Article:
Some cricket, some music including references to the Classic FM Hall of Fame, some stuff about upcoming local elections and some photographs.
An odd combination of topics to appear in a title, but all will be made clear in the course of this post. There will of course be some of my photographs as well.
The English cricket season is well underway. Because of an alteration to the structure of the two divisions of first class counties last season to a first division of eight teams and a second division of ten teams, it is now possible for all 18 first class counties to be in action simultaneously, as was not the case when there were nine teams in each division. Over this Easter weekend, for the first time since 1999 (the last season of the single division championship) all 18 of said sides have been in action. Glamorgan lost heavily to Worcestershire before today was underway. Leicestershire had also suffered an innings defeat at the hands of Gloucestershire. Essex and Somerset also finished early, a century from Alastair Cook anchoring Essex in their fourth innings chase of 255. Warwickshire only kept their match against Yorkshire alive into the fourth day because of some assistance from the weather, and having started the season with back to back innings defeats, and three shocking batting performances out of four innings, they must be considered heavy favourites for one of the relegation spots from division 1. Of the five remaining matches, Nottinghamshire are nearly done and dusted against Durham (since I wrote this Nottinghamshire have completed the job as expected, with nine wickets in hand), and it would also seem to be only a matter of time before Kent finish the job against Sussex (this match has also subsequently reached its predicted conclusion). A draw looks the most likely result in the Surrey versus Lancashire, although Surrey are not out of the woods yet. Hampshire and Middlesex also looks like being a draw, although again the Londoners are not quite safe yet. That leaves only…
DERBYSHIRE VERSUS NORTHAMPTONSHIRE
Overnight this also looked like a draw was the most likely result, with Derbyshire 128 runs to the good with 10 second winnings standing. However, some behind the scenes discussions obviously took place, since Northamptonshire spent the morning session of today feeding Derbyshire easy runs, handing Reece (168) and Godleman (156 not out) a new record opening stand for Derbyshire. A declaration at 351-1 left Northamptonshire two sessions to score 326 for victory. Whatever happens in these two session neither team will emerge from this match with much credit in my book. While Northamptonshire’s motivation was obvious, Derbyshire could easily have declined the offer, backing their batsmen to score off proper bowling.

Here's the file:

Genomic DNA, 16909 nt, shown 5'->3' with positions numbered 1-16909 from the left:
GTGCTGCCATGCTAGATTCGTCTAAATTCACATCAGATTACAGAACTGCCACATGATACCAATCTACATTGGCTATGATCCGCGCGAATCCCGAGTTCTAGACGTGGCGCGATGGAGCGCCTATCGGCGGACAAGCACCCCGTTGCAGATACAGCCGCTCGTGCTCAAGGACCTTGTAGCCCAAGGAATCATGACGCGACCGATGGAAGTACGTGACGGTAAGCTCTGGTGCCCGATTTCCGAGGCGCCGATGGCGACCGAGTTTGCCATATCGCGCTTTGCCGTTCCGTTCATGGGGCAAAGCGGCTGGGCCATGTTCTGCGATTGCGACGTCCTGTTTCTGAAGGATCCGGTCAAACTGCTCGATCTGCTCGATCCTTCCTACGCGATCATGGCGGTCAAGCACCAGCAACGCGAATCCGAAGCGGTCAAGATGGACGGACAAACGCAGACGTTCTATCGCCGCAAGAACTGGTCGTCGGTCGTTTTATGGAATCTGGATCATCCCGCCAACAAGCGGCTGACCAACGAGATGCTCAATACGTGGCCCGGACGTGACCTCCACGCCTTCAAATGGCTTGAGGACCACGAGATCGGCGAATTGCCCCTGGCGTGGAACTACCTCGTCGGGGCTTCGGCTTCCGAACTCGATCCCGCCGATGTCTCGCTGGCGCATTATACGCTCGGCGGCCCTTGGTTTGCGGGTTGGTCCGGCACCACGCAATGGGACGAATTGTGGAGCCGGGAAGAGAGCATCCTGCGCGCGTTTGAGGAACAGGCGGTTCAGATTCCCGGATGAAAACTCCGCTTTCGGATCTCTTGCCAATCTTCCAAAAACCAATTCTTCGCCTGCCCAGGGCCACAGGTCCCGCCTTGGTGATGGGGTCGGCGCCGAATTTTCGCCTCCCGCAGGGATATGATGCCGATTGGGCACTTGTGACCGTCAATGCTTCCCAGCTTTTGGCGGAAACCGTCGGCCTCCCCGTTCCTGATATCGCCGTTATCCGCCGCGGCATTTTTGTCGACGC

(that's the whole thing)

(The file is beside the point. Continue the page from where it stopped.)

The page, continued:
The long Easter weekend is when the Classic FM Hall of Fame is unveiled. It is assembled from listener votes. Each participant votes for their first, second and third favourite pieces of classical music, and the votes are all tallied up. The Hall of Fame comprises the top 300 pieces that emerge at the end of the process, and they are played counting down from 300 to 1 between 10AM and 10PM on each day of the weekend (it used when it first started to be 9AM to 9PM). This is the first occasion on which there has been a clash between the Hall of Fame and live cricket. I have resolved that clash by listening to the cricket when it has been on five live sports extra, and to the music at other times. The only exception to this was on Saturday afternoon, when it was time for…
A shortage of available NAS West Norfolk Committee members meant that I was there for both sessions. The attendances were unsurprisingly low in both sessions. However, those who were able to make it had a good time. In the second session I renewed my acquaintanceship with Scratch 2, and next time I shall be moving on to another aspect of this program. Here are some pictures…
Various places in the UK will be going to the polls on May 4th. Last time I mentioned this subjectI said that I was between Labour and Green, and leaning towards Green. Since then, although I have yet to receive anything from any candidates a search of the King’s Lynn & West Norfolk borough councilwebsite turned up the following information about who was standing:
In view of the fact that there are three candidates in this list of four for whom I am absolutely unwilling to vote and that I regard failing to vote as unacceptable my vote will therefore go to Mr Collis, and I urge others who are voting in this election to cast their votes for Mr Collis as well.
Moving on from my own area, there also elections taking place much more extensively in Wales and Scotland.
The big debate in Scotland at the moment is over whether or not there should be a second independence referendum (#IndyRef2) following the UK’s decision to withdraw from the EU, when Scotland was strongly pro-remain. It is not for me as a Sassenach to comment on whether or not Scottish independence is desirable since the only people who should be making decisions about the future of Scotland are the Scots, but I do believe that brexit is a sufficiently major change in circumstances as justify #IndyRef2, especially since one of the main claims of the no camp in 2014 was that an independent Scotland would not be able to join the EU. It would appear, if the article to which I link at the end of this section is anything to go on that the Tories seek to make the local elections in Scotland a sort of ‘pre-referendum’. Anyway, here courtesy of the website indyref2.scot, is a post that goes into detail on the issue, titled “Sending a message“.